"What embitters the world is not excess of criticism, but an absence of self-criticism." - G.K. Chesterton

Sunday, June 22, 2008

As you may remember... I love a good storm.

A recent nighttime storm provided the opportunity to try my hand at photographing some lightning. Out of the thirty some odd shots I took this is the only one that turned out. As randomly composed as it is, honestly, I'm pretty happy with it.


Tuesday, June 17, 2008


This "13 questions for atheists" meme seems to be doing the rounds at the moment. (Although 3 of the questions seem to have vanished somewhere). No-one's tagged me as such, but I thought it might be interesting to give it ago. So...

Q1. How would you define "atheism"?

Well... the a- prefix denotes "the absence of" and theism refers to belief in a divine being, so: "the absence of belief in a divine being".

Makes sense, doesn't it?

Q2. Was your upbringing religious? If so, what tradition?

My mum is more "spiritual" than religious and my dad is too pragmatic to really bother with all that stuff. I was baptised though, and assemblies at my primary school were pretty CofE in content: Hymns and parables but no real attempt to establish any serious dogma. Both my brother and I turned out more-or-less atheist.

Q3. How would you describe "Intelligent Design", using only one word?


Q4. What scientific endeavour really excites you?

The search for life (intelligent or otherwise) on other planets.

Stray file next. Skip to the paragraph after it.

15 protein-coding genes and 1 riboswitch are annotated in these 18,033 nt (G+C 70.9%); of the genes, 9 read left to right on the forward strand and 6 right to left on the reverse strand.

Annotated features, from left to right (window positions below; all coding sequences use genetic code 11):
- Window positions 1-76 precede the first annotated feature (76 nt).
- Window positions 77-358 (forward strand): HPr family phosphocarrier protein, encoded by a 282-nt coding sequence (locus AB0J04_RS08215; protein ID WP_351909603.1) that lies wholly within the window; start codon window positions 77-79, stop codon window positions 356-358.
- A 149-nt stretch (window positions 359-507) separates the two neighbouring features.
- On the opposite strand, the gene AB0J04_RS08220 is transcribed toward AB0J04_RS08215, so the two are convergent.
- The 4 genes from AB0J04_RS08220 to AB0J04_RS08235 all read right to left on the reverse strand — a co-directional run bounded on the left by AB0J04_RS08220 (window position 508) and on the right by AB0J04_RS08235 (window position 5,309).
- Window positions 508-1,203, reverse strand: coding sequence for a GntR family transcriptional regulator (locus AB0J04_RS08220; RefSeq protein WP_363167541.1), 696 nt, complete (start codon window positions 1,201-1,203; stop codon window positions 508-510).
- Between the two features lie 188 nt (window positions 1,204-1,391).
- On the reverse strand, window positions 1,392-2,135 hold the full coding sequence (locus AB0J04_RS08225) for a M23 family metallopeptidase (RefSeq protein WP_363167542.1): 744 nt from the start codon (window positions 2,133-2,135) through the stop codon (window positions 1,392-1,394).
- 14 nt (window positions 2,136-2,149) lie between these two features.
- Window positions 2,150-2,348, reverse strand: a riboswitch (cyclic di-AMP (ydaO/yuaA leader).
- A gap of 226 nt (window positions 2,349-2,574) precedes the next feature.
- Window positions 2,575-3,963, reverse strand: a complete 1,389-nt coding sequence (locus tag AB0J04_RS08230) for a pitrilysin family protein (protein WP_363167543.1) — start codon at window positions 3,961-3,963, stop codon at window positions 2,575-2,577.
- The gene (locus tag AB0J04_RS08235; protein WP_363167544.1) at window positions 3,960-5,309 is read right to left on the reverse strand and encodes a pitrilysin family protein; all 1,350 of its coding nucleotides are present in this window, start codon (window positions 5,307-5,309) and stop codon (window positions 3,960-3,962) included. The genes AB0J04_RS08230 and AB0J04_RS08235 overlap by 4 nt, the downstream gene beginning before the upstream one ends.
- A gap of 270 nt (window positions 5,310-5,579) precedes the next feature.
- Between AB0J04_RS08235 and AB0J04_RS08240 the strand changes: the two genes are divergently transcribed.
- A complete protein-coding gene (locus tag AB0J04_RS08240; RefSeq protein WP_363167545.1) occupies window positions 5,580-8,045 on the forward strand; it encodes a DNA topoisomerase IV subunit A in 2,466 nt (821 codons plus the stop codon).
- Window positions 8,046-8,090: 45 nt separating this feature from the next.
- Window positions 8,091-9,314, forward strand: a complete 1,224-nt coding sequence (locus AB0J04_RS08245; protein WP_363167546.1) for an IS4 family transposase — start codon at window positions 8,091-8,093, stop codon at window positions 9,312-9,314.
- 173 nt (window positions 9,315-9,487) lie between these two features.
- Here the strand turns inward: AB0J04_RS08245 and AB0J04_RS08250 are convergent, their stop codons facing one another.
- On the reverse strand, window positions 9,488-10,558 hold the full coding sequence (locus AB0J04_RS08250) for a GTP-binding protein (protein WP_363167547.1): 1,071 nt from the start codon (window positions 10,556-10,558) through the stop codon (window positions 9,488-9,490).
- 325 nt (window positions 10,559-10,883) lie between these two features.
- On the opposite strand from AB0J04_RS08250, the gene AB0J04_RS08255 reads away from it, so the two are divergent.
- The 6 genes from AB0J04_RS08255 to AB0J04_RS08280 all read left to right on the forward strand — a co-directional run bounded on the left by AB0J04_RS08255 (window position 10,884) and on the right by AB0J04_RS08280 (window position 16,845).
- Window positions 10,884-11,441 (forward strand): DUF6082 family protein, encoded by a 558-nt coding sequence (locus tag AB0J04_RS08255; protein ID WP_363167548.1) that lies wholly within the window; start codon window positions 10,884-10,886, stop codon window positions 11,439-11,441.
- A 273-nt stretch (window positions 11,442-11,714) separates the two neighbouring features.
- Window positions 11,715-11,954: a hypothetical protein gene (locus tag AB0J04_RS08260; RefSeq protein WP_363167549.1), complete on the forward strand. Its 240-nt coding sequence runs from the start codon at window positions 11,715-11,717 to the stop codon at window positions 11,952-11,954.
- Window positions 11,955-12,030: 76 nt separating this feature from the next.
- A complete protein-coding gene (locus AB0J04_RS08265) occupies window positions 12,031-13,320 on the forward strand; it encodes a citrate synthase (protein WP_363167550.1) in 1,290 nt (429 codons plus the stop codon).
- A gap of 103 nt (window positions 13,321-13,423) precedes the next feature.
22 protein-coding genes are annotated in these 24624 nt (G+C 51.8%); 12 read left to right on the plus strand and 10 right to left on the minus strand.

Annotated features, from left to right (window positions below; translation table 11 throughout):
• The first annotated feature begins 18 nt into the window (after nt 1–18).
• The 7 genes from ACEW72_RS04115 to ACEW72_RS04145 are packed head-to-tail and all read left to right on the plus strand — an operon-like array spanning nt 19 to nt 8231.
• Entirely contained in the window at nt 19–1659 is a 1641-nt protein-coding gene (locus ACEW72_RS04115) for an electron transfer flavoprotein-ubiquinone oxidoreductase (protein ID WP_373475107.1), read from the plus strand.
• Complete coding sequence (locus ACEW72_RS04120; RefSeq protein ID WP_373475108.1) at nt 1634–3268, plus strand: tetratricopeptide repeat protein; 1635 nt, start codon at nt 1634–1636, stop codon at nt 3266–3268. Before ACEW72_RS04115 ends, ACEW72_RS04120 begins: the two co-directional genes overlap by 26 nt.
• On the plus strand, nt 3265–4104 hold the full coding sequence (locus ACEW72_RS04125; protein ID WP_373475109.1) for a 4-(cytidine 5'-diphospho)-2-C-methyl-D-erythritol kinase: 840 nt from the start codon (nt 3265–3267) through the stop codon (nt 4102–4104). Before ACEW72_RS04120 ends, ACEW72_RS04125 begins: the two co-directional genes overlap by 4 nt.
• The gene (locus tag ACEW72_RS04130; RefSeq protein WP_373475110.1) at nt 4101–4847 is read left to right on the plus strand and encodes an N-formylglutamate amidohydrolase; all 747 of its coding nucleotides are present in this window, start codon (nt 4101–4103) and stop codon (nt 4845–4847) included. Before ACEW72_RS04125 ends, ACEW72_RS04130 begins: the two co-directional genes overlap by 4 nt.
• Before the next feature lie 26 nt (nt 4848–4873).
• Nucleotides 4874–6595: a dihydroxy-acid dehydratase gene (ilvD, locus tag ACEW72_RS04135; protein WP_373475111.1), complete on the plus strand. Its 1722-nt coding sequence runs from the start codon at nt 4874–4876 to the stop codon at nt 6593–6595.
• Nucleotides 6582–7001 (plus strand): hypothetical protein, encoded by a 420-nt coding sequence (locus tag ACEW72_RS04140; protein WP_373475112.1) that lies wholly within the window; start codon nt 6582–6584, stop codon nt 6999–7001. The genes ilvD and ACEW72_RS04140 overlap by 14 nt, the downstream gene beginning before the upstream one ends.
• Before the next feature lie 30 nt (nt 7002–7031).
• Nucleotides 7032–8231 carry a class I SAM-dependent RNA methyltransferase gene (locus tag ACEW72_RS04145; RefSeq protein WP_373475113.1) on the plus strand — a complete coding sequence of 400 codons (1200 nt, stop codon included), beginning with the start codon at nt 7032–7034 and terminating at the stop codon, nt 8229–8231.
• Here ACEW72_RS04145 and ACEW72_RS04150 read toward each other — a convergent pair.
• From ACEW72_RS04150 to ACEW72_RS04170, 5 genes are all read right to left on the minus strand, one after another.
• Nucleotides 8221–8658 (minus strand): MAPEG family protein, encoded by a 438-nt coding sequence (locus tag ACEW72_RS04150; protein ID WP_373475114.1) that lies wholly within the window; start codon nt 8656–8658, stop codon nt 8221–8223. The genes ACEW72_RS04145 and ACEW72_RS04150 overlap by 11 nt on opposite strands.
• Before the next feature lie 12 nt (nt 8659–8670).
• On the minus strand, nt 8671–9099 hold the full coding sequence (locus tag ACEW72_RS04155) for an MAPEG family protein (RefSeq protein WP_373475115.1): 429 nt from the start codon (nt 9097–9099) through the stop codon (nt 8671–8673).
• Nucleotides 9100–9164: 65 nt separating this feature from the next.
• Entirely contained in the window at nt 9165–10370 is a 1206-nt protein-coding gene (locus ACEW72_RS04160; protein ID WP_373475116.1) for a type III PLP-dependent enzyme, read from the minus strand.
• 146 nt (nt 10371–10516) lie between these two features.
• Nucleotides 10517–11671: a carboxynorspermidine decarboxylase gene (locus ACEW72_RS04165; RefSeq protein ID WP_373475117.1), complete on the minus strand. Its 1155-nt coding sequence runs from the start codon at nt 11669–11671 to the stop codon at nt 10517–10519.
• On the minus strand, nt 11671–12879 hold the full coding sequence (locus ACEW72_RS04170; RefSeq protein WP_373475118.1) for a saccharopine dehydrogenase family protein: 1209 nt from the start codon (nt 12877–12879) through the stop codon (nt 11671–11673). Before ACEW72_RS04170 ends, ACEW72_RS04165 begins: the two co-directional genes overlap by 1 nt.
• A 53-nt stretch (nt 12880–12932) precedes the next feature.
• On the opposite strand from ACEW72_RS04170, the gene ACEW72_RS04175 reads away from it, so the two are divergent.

Q5. If you could change one thing about the "atheist community", what would it be and why?

We have a community?

This might just reflect my own prejudices, but I think those atheists who engage in debate with theists tend to underestimate the intelligence of the other side. Mocking religious believers and calling them stupid is neither big, nor clever, and makes it more difficult to separate the moderates from the extremists.

Q6. If your child came up to you and said "I’m joining the clergy", what would be your first response?

I imagine: "Huh?"

Followed by various questions.

Depending on the reasons my child gave for their decision, I wouldn't necessarily have a problem with it. We all need to find our own path through life.

Q7. What’s your favourite theistic argument, and how do you usually refute it?

Personal revelation is usually pretty interesting - although it doesn't constitute an argument and so doesn't actually need refuting.

Q8. What’s your most "controversial" (as far as general attitudes amongst other atheists goes) viewpoint?

Not sure.

I don't see the point in arguing with deists who base their views on some form of intuition: After all, they're not causing any trouble.

Q9. Of the "Four Horsemen" (Dawkins, Dennett, Hitchens and Harris) who is your favourite, and why?


Probably... Dawkins. Solely on the basis of his books on evolutionary theory.

Q10. If you could convince just one theistic person to abandon their beliefs, who would it be?

The Pope.

'Cause it'd be funny.

I'm not going to tag anyone, but people should feel free to post their answers in the comment box below. Any theists are also welcome to adapt it for their viewpoint as well.

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Thursday, June 12, 2008

Timmo on Plantinga

ISOHP regular Timmo is currently writing a series of posts on Alvin Plantinga's reformed epistemology over on his own blog. I won't attempt to summarise as, frankly, it's just too difficult. So, part 1 can be found here, part 2 here and the 3rd and final part here.

As an atheist I obviously have issues with Plantinga's argument (as it seems to suggest that I'm probably either delusional, defective or lying about my - lack of - a divine sense), but it's interesting nonetheless.

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Monday, June 09, 2008

Love is all you need